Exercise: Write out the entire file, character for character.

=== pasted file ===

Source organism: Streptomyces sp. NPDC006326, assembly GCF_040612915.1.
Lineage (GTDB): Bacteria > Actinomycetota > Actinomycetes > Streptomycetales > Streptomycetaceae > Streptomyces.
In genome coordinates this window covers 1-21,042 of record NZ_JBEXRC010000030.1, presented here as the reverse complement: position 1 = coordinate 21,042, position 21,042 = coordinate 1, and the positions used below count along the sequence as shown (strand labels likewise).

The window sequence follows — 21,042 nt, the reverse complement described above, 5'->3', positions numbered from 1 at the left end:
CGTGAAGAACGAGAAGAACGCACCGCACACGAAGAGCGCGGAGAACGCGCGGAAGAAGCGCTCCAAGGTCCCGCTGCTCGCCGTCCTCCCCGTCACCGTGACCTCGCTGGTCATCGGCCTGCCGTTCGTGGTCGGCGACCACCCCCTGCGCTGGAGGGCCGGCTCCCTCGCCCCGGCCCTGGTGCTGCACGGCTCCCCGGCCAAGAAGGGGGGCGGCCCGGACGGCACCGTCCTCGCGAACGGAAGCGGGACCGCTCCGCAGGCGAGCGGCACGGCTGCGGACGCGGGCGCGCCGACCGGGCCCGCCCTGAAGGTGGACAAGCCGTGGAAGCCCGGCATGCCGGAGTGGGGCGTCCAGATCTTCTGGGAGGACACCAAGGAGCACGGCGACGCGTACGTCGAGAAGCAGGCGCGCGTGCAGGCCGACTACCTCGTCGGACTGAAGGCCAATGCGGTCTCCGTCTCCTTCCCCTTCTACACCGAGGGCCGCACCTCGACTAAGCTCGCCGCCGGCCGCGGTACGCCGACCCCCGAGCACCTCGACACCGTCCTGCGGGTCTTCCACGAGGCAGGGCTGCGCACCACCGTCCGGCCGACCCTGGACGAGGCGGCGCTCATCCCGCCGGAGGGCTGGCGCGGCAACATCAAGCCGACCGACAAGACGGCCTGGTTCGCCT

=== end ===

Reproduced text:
Source organism: Streptomyces sp. NPDC006326, assembly GCF_040612915.1.
Lineage (GTDB): Bacteria > Actinomycetota > Actinomycetes > Streptomycetales > Streptomycetaceae > Streptomyces.
In genome coordinates this window covers 1-21,042 of record NZ_JBEXRC010000030.1, presented here as the reverse complement: position 1 = coordinate 21,042, position 21,042 = coordinate 1, and the positions used below count along the sequence as shown (strand labels likewise).

The window sequence follows — 21,042 nt, the reverse complement described above, 5'->3', positions numbered from 1 at the left end:
CGTGAAGAACGAGAAGAACGCACCGCACACGAAGAGCGCGGAGAACGCGCGGAAGAAGCGCTCCAAGGTCCCGCTGCTCGCCGTCCTCCCCGTCACCGTGACCTCGCTGGTCATCGGCCTGCCGTTCGTGGTCGGCGACCACCCCCTGCGCTGGAGGGCCGGCTCCCTCGCCCCGGCCCTGGTGCTGCACGGCTCCCCGGCCAAGAAGGGGGGCGGCCCGGACGGCACCGTCCTCGCGAACGGAAGCGGGACCGCTCCGCAGGCGAGCGGCACGGCTGCGGACGCGGGCGCGCCGACCGGGCCCGCCCTGAAGGTGGACAAGCCGTGGAAGCCCGGCATGCCGGAGTGGGGCGTCCAGATCTTCTGGGAGGACACCAAGGAGCACGGCGACGCGTACGTCGAGAAGCAGGCGCGCGTGCAGGCCGACTACCTCGTCGGACTGAAGGCCAATGCGGTCTCCGTCTCCTTCCCCTTCTACACCGAGGGCCGCACCTCGACTAAGCTCGCCGCCGGCCGCGGTACGCCGACCCCCGAGCACCTCGACACCGTCCTGCGGGTCTTCCACGAGGCAGGGCTGCGCACCACCGTCCGGCCGACCCTGGACGAGGCGGCGCTCATCCCGCCGGAGGGCTGGCGCGGCAACATCAAGCCGACCGACAAGACGGCCTGGTTCGCCT